October 10, 2019

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NEED TO KNOW

PAKISTAN & INDIA

Coming Last

Most of the focus on Kashmir lately spotlights India’s crackdown in the disputed region along the Pakistani border that it controls.

But trouble has been brewing in Pakistan’s zone of control, too.

Recently Pakistani police arrested 22 demonstrators in Azad Jammu and Kashmir – an area that Pakistan administers – who were calling for independence for the larger region. Police said the protesters got too close to the so-called Line of Control that separates India and Pakistan in the region, reported Dawn, an English-language newspaper in Pakistan.

Protesters argued that Kashmiris could resolve the international dispute more quickly if they were free of both Pakistani and Indian influence. They don’t feel represented by anyone. “Our main demand is that the international community must take steps to resolve the issue of Kashmir and take steps to send back the armies of both countries [from Kashmir],” Toqeer Gilani, a leader of the Jammu Kashmir Liberation Front, told Al Jazeera.

As the New York Times explained, the police response to the activists reflects not only an increase in suppression that’s designed to quell talk of separation from Pakistan but also a need to stop Islamic militants who have become increasingly agitated as India has sought to exert near-totalitarian control over its side of the region, a state known as Jammu and Kashmir.

When it became part of India more than 70 years ago, Jammu and Kashmir was granted a special autonomous status.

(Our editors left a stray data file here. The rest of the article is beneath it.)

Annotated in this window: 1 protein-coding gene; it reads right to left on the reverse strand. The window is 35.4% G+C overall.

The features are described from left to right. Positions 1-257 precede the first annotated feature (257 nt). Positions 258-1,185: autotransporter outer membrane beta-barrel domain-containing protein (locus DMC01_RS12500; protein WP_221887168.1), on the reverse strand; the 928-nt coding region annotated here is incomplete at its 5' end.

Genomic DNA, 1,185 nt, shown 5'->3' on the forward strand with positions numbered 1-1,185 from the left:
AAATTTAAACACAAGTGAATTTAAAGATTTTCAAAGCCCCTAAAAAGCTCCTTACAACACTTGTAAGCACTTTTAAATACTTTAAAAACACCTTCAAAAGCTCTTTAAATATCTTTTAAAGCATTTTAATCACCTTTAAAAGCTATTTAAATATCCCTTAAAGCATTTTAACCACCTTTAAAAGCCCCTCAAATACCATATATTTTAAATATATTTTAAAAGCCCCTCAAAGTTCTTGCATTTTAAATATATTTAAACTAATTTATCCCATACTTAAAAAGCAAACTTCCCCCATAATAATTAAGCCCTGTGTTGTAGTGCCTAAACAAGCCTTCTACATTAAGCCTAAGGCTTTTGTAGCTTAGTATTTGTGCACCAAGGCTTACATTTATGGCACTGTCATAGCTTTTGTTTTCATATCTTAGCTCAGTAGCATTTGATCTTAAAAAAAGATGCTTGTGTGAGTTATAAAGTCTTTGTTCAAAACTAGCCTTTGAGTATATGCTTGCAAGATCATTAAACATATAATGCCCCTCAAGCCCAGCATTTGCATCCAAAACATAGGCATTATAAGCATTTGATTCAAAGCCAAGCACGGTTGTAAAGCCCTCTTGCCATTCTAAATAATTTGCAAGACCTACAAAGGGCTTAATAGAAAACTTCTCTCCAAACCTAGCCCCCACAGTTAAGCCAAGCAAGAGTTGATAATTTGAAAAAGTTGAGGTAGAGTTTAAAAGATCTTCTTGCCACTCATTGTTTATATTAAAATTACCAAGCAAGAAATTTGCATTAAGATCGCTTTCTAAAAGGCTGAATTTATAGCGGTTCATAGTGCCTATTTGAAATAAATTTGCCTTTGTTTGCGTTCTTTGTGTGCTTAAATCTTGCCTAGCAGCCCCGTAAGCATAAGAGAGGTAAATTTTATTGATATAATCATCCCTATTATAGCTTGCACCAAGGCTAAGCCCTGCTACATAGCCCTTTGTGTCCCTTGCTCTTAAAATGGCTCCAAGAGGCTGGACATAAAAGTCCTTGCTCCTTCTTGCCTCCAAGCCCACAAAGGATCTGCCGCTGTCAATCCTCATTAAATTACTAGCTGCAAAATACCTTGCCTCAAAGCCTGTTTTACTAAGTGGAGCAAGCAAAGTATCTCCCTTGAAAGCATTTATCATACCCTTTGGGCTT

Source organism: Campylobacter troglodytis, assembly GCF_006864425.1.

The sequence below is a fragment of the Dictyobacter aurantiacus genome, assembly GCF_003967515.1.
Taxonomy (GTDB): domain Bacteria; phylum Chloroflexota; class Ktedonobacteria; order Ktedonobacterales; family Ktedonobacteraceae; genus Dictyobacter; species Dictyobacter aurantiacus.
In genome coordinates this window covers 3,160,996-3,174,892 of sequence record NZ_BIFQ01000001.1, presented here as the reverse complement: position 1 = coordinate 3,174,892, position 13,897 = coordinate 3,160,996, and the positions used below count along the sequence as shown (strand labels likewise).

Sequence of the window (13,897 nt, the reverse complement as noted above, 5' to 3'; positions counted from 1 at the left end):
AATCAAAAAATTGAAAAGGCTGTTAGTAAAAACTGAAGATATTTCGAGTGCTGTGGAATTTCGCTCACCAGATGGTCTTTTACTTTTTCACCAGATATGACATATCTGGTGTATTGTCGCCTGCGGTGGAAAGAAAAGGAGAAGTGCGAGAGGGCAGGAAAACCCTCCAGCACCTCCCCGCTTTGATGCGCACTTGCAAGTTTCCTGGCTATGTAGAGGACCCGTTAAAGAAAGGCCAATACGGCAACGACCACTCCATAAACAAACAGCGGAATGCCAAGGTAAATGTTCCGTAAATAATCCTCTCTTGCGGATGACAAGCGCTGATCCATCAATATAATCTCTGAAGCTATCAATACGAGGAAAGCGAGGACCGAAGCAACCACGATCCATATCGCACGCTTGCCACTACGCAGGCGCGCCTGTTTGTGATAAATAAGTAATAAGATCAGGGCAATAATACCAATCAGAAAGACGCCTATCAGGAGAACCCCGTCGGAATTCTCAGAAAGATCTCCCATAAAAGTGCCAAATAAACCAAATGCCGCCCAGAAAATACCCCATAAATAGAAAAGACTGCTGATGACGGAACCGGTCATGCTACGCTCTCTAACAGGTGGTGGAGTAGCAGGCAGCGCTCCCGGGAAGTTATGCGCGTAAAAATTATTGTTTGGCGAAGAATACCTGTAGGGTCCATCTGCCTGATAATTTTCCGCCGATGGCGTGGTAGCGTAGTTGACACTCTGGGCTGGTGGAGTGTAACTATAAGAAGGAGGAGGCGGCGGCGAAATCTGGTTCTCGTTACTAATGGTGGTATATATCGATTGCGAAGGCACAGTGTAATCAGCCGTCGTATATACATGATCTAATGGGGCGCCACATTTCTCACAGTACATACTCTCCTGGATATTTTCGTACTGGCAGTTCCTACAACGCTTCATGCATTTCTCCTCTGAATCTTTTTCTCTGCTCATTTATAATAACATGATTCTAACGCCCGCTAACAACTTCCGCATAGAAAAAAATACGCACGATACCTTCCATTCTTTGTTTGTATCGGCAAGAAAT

In August, Indian Prime Minister Narendra Modi ordered an end to that status, abolishing local government, sending in troops, confining people to their homes, shutting down internet access and imposing other harsh changes. Human rights groups condemned those actions, the Atlantic magazine reported, while many Indians saw them as bold moves meant to bring the restive region to heel.

India and Pakistan have fought wars over Kashmir, whose partition dates back to the end of British rule in both countries in the late 1940s. Cross-border skirmishes over the region continue to this day. Speaking at the United Nations recently, Pakistani Prime Minister Imran Khan warned that the two powers might deploy nuclear weapons against each other if the situation were to escalate.

Pakistani officials have estimated that such a nuclear exchange might kill hundreds of millions of people and trigger a worldwide recession, Newsweek wrote.

Civilians on the Indian side of the border wish Modi would listen.

“We really hope these leaders will do something to rid us of conflict,” said Nazir Ahmed, an Indian schoolteacher in Kashmir, in an interview with the Guardian. “Conflict is like a cancer hitting every aspect of life. And Kashmiris have been living inside this cancer for decades now.”

Unfortunately, people often come last in geopolitics.

WANT TO KNOW

SYRIA

Cutting Off Your Nose…

Turkey began airstrikes on Kurdish forces fighting in northeastern Syria Wednesday to rid the region of “terror” and to create a “safe zone” for Syrian refugee repatriation, while the Kurds said the assault was disrupting operations against Islamic State, CNBC reported.

Syrian Democratic Forces (SDF) spokesman Mustafa Bali tweeted that Turkish warplanes were attacking “civilian areas,” and the SDF appealed to the US for a no-fly zone.

Meanwhile, thousands fled the border town of Ras al-Ain, Reuters reported.

The assault comes days after the US’ decision to withdraw troops from the area following a phone call between Turkish President Recep Tayyip Erdoğan and US President Donald Trump. The withdrawal left the US’ former allies in the fight against Islamic State vulnerable to an attack by Turkey, which sees the SDF as a security threat due to their connection with Turkish-based Kurdish separatist groups.